Once the severe pain starts to pass and you can think straight again, use this horrible pain experience to revamp your approach to pain management and relief. Consider a pain therapy program like ours (app download links dotted around this post) so that you can really understand all factors that increase pain, and develop new strategies to deal with pain. From short-term techniques such as distraction and meditation, to physio, mindful movement, and CBT.
Things To Remember
Just like positive mantras, there are a few things that you can remind yourself of when you’re in a lot of pain to fight fear and reassure yourself.
The sensation of pain itself can’t kill you
Even though it feels awful, and sometimes it might feel as though you’re dying, the sensation of pain in itself can not kill you. It does not have that power.
This will pass
Flares will pass. You are not going to feel this way forever. This pain will ease. It’s important you remember that, even when it feels like it’s impossible. Remind yourself that this will pass.
Chronic pain doesn’t equal damage (even when it’s severe)
While acute pain means that there’s damage within your body, chronic pain does not. Chronic pain is like a faulty alarm system, sending out pain messages even when there’s no threat or ‘reason’. So even if you’re experiencing severe pain, it doesn’t mean there’s severe damage.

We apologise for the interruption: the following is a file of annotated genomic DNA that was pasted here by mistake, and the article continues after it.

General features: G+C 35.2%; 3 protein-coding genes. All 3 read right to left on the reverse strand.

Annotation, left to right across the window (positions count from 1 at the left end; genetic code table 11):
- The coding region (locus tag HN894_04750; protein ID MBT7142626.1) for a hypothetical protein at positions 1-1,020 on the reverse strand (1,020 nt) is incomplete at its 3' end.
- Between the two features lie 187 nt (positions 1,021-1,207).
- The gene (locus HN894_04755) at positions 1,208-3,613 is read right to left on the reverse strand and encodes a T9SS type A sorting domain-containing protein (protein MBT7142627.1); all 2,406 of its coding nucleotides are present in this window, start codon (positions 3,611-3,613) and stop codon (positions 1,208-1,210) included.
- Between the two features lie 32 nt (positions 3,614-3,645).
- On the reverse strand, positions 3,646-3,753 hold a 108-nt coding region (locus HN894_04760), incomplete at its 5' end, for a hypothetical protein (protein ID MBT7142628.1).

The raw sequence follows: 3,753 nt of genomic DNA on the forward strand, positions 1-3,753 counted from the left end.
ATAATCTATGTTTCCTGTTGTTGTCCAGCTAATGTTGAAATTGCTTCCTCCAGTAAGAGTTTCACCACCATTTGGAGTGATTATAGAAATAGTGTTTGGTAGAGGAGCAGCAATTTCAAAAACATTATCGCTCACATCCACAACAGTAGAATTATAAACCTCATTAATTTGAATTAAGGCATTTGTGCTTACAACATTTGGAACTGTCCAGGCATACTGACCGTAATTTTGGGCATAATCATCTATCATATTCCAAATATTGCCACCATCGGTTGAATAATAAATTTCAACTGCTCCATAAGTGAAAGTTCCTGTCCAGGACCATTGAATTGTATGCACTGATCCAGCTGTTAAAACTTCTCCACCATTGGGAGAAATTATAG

Flares don’t mean your condition is worsening
It’s important to remember that just because you’re having a flare in symptoms, it doesn’t mean that your condition in general is worsening. It doesn’t mean that any progress you’ve made on your chronic pain recovery journey is invalid. It does not mean you’ve failed! It’s simply a bump in the road, and once it’s passed, you’ll be able to resume overcoming your chronic pain.
Life can be beautiful
Sometimes when you’re in a great deal of pain it can understandably put you in a very negative mindset. It can be hard to see anything positive. It’s really important you remind yourself that life can be beautiful, and that there are lots of positives in your life despite your chronic pain.
There is hope
Finally, never forget even in the darkest of times that there is hope. There are ways to avoid a pain flare and visiting the ER. There are many chronic pain treatments with scientifically proven results which can help you to reduce your symptoms and live a full life. If you haven’t been able to access them yet, now is the time to start looking. There are ways you can self-manage your pain and live well in spite of your chronic pain.
- Rebecca N. Small, Yaadwinder Shergill, Steve Tremblay, et al, (2019), “Understanding the Impact of Chronic Pain in the Emergency Department: Prevalence and Characteristics of Patients Visiting the Emergency Department for Chronic Pain at an Urban Academic Health Sciences Centre”. Canadian Journal of Pain, Volume 3, 2019 – Issue 1, Pages 106-113
Todd, K. H., Cowan, P., Kelly, N., & Homel, P. (2010). “Chronic or recurrent pain in the emergency department: national telephone survey of patient experience.” The western journal of emergency medicine, 11(5), 408–415.
Amy Baxter, MD, FAAP, FACEP, (2019), “Communicating What You Need in the Emergency Department”. Practical Pain Management.
Please note: This article is made available for educational purposes only, not to provide personal medical advice.